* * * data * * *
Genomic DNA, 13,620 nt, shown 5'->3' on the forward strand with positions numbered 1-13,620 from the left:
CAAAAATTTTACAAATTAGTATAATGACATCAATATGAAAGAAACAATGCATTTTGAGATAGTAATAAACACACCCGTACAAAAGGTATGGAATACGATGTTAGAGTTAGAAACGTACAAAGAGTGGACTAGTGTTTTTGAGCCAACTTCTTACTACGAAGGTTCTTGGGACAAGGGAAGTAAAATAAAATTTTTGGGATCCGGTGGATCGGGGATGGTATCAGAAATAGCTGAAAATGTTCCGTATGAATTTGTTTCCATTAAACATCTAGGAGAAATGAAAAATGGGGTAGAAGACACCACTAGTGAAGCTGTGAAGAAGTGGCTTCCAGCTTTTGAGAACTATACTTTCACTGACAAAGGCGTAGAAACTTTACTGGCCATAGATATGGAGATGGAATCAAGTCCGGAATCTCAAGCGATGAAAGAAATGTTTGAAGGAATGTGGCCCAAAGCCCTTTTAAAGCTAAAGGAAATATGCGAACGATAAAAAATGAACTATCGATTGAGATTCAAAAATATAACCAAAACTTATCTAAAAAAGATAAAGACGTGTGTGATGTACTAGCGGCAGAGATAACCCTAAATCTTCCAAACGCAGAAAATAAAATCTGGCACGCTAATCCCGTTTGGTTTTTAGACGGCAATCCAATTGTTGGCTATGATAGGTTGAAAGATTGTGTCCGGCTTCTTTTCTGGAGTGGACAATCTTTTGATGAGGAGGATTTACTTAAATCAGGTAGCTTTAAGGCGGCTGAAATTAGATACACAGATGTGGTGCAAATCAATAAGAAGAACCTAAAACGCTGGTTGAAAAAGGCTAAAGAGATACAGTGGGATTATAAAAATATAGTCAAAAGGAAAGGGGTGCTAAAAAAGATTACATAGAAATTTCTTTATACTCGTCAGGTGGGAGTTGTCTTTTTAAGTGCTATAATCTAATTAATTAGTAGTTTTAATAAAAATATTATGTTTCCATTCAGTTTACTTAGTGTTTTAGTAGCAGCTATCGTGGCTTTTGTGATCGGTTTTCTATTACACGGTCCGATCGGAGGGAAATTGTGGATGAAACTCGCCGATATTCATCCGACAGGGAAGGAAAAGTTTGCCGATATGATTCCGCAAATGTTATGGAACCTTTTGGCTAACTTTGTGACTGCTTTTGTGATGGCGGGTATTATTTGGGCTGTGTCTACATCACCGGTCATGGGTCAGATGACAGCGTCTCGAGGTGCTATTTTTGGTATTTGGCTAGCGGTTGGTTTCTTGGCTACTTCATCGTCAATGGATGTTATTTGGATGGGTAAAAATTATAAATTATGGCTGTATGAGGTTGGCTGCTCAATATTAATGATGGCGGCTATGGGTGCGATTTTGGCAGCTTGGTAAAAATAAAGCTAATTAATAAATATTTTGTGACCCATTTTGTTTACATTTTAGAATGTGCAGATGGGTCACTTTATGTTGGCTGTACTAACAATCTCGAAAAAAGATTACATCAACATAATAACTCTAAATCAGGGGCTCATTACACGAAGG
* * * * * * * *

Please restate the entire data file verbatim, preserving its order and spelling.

Genomic DNA, 13,620 nt, shown 5'->3' on the forward strand with positions numbered 1-13,620 from the left:
CAAAAATTTTACAAATTAGTATAATGACATCAATATGAAAGAAACAATGCATTTTGAGATAGTAATAAACACACCCGTACAAAAGGTATGGAATACGATGTTAGAGTTAGAAACGTACAAAGAGTGGACTAGTGTTTTTGAGCCAACTTCTTACTACGAAGGTTCTTGGGACAAGGGAAGTAAAATAAAATTTTTGGGATCCGGTGGATCGGGGATGGTATCAGAAATAGCTGAAAATGTTCCGTATGAATTTGTTTCCATTAAACATCTAGGAGAAATGAAAAATGGGGTAGAAGACACCACTAGTGAAGCTGTGAAGAAGTGGCTTCCAGCTTTTGAGAACTATACTTTCACTGACAAAGGCGTAGAAACTTTACTGGCCATAGATATGGAGATGGAATCAAGTCCGGAATCTCAAGCGATGAAAGAAATGTTTGAAGGAATGTGGCCCAAAGCCCTTTTAAAGCTAAAGGAAATATGCGAACGATAAAAAATGAACTATCGATTGAGATTCAAAAATATAACCAAAACTTATCTAAAAAAGATAAAGACGTGTGTGATGTACTAGCGGCAGAGATAACCCTAAATCTTCCAAACGCAGAAAATAAAATCTGGCACGCTAATCCCGTTTGGTTTTTAGACGGCAATCCAATTGTTGGCTATGATAGGTTGAAAGATTGTGTCCGGCTTCTTTTCTGGAGTGGACAATCTTTTGATGAGGAGGATTTACTTAAATCAGGTAGCTTTAAGGCGGCTGAAATTAGATACACAGATGTGGTGCAAATCAATAAGAAGAACCTAAAACGCTGGTTGAAAAAGGCTAAAGAGATACAGTGGGATTATAAAAATATAGTCAAAAGGAAAGGGGTGCTAAAAAAGATTACATAGAAATTTCTTTATACTCGTCAGGTGGGAGTTGTCTTTTTAAGTGCTATAATCTAATTAATTAGTAGTTTTAATAAAAATATTATGTTTCCATTCAGTTTACTTAGTGTTTTAGTAGCAGCTATCGTGGCTTTTGTGATCGGTTTTCTATTACACGGTCCGATCGGAGGGAAATTGTGGATGAAACTCGCCGATATTCATCCGACAGGGAAGGAAAAGTTTGCCGATATGATTCCGCAAATGTTATGGAACCTTTTGGCTAACTTTGTGACTGCTTTTGTGATGGCGGGTATTATTTGGGCTGTGTCTACATCACCGGTCATGGGTCAGATGACAGCGTCTCGAGGTGCTATTTTTGGTATTTGGCTAGCGGTTGGTTTCTTGGCTACTTCATCGTCAATGGATGTTATTTGGATGGGTAAAAATTATAAATTATGGCTGTATGAGGTTGGCTGCTCAATATTAATGATGGCGGCTATGGGTGCGATTTTGGCAGCTTGGTAAAAATAAAGCTAATTAATAAATATTTTGTGACCCATTTTGTTTACATTTTAGAATGTGCAGATGGGTCACTTTATGTTGGCTGTACTAACAATCTCGAAAAAAGATTACATCAACATAATAACTCTAAATCAGGGGCTCATTACACGAAGG